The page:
Okay, so this is something that’s been on my mind a lot lately. When is failure okay in training?
If life were as dry and clear-cut as a textbook, the answer would be pretty easy to figure out. A 20% failure rate is ideal in operant conditioning. If you’re doing classical conditioning, you don’t want any failure: the dog should be kept under threshold all the time.
But what about real life? What about my dog, where everything we train is a combination of classical and operant conditioning? Layla’s baseline reaction to anything new is anxiety and distrust. The first performances of any new behaviors are usually either very hesitant, oftentimes with stiff body language or whale eye, or accompanied by frantic movement and repetitive yapping. This means that any time I teach a new behavior, I’m mixing the two (OC/CC) up in a hodgepodge of what probably looks like very poor training. Jackpots are the rule, not the exception. Even when my dog makes a mistake, my voice remains happy. I praise her for trying even if she fails. If I stop doing so, she’ll shut down or stress out on me. But it’s not easy to explain why I seem to be praising my dog for doing it wrong.
I can’t imagine what a mess this would be if I began to train coercively. As it is, I try to capture most behavior or lure through targeting. I really like shaping, but her tolerance of failure in shaping is very low. I’m not often skilled enough to build a behavior through successive approximations while also keeping her engaged and calm.
As we’ve continued to work together, this fearful stage of new training has become shorter and shorter in duration. Layla is able to gain confidence more quickly. But she still has a hard time accepting failure, and sometimes I wonder if my CC/OC hodgepodge isn’t confusing her more. Right now we’re working on stand-stay for Level 3 Rally. The first couple short stays were very uncomfortable to me: her tail was tucked, her eyes were wide, her ears were pinned back, basically she looked like I was torturing her. I jackpotted the short stays with a bait-bag dive (one of her favorite rewards). After a couple more trials in a few different environments, she started to look more comfortable and was able to start holding her feet completely still rather than shifting nervously. But if I raise criteria when she’s successful 80% of the time, that 20% failure rate stresses her out.
This isn’t just something Layla and I struggle with, either. I worry that I might be doing my students a disservice by not differentiating between CC/OC. In reactive dog class, we do a lot of classical conditioning. Yay, there’s a dog walking across the room! Here, have some cookies. But we’re also asking for operant behaviors: Look at that dog. Watch me. Keep your leash loose. Take a deep breath. If we never have a reaction in this class, we define the class as a success. However, if the dog is able to bounce back from a reaction well, is it really that bad to push them slightly? We’re asking for 100% success before allowing them to continue to the next level of training. Is this unrealistic? And how do we teach our students what to do when their dog reacts if we never allow a reaction to happen when we’re there to help? And then there are the dogs who have been working on their reactivity for some time. They may react, but that emotional component seems to be missing. It’s almost like they’re reacting out of habit: it’s become a learned behavior. They almost beg for that 80% success rule in their training plan. If it’s not emotional, classical conditioning just doesn’t make sense. But how can we tell for sure which cases are which? When is failure okay?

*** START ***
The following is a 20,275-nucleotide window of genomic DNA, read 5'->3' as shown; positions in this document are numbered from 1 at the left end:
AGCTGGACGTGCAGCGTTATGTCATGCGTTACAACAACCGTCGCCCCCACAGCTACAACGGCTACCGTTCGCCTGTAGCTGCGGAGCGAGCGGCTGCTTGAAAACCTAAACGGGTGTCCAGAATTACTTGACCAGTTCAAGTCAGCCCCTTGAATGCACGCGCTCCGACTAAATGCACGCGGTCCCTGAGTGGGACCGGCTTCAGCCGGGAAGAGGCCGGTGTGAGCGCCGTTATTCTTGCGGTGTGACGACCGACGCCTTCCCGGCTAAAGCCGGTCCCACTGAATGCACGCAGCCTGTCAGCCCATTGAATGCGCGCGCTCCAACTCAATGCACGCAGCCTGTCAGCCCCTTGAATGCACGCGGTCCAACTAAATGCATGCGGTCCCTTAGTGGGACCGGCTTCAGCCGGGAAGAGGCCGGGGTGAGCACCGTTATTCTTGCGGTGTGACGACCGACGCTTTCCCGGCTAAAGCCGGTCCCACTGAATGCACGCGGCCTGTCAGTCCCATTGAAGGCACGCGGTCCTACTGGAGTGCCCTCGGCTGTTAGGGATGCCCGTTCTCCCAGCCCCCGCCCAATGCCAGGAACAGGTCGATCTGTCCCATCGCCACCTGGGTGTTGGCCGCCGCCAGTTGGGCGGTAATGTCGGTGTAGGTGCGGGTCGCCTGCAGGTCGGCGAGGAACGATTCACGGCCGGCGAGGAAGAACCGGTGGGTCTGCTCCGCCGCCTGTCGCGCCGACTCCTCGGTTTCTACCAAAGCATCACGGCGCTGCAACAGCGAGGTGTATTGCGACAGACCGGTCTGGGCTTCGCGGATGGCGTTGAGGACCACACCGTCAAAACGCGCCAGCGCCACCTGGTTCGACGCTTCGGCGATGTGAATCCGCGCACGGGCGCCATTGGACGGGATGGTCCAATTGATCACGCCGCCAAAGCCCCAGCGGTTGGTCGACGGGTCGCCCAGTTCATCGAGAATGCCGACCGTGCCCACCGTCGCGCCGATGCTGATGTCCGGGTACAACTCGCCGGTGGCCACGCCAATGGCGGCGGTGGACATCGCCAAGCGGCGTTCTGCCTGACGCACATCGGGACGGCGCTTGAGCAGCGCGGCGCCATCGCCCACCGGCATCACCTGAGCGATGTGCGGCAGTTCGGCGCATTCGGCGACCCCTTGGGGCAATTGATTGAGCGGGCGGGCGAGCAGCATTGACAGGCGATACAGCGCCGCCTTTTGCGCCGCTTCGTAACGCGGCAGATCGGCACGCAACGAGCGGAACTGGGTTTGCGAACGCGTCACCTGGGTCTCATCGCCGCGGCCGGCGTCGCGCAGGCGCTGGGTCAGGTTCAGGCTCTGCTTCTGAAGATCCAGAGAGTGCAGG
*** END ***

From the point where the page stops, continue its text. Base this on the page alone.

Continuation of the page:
So, who do I listen to for training advice? Susan Garrett and Bob Bailey are amazing gurus who have trained animals to do complex tasks based on the 20% rule. Leslie McDevitt and Ken Ramirez are incredibly gifted people who get to high levels of difficulty by keeping the animals completely under threshold and helping them be successful. The waters between classical and operant conditioning seem very muddy to me for so many behaviors.
So, how do you train? 80% success? 100% success? Something else entirely? When is failure okay in your training plan? What do you do when you’re working on behaviors that have both a classical and operant conditioning goal?